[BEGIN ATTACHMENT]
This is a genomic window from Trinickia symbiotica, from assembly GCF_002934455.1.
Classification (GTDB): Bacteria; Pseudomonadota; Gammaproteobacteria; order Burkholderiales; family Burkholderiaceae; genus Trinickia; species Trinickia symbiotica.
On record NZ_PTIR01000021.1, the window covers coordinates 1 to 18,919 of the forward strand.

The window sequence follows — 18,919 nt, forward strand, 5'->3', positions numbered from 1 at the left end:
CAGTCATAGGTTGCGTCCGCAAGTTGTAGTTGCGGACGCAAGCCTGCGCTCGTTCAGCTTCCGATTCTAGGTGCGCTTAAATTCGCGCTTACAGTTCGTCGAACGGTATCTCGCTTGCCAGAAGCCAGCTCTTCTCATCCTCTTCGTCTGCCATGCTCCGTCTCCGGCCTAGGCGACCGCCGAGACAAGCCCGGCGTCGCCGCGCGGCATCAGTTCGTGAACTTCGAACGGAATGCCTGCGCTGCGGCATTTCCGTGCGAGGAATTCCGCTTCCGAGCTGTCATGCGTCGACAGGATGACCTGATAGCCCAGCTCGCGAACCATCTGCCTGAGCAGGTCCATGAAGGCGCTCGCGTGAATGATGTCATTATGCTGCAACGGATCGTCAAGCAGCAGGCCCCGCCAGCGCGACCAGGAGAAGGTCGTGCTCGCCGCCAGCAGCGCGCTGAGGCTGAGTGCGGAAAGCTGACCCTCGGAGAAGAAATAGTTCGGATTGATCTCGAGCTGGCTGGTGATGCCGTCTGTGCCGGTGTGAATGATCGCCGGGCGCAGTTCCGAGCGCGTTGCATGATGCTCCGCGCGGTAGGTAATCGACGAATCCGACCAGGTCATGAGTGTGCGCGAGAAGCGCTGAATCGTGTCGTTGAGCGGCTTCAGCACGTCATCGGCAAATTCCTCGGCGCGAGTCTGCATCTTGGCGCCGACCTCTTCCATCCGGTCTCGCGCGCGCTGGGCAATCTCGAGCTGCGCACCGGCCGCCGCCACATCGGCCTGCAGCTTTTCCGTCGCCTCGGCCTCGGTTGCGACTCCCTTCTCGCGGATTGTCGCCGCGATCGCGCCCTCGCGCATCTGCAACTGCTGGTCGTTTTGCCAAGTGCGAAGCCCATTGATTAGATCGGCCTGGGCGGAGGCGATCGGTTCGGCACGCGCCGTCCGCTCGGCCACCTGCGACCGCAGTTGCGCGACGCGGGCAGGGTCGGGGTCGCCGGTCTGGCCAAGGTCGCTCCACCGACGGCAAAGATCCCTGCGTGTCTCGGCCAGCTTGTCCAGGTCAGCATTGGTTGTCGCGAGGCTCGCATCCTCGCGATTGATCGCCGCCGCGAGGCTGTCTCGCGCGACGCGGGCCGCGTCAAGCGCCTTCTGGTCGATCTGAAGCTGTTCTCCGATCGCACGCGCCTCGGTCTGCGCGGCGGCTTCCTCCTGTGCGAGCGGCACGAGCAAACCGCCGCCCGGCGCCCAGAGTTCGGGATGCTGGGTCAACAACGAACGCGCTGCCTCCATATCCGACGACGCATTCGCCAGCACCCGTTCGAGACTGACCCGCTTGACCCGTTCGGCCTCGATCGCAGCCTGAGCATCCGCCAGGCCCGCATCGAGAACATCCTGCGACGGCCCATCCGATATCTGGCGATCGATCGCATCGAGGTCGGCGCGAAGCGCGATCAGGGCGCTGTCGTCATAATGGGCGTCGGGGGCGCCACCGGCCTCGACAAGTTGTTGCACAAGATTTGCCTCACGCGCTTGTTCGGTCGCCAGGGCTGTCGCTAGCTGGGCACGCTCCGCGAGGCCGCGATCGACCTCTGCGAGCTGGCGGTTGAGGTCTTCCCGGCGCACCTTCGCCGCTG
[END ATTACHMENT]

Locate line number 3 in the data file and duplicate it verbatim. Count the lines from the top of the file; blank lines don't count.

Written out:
On record NZ_PTIR01000021.1, the window covers coordinates 1 to 18,919 of the forward strand.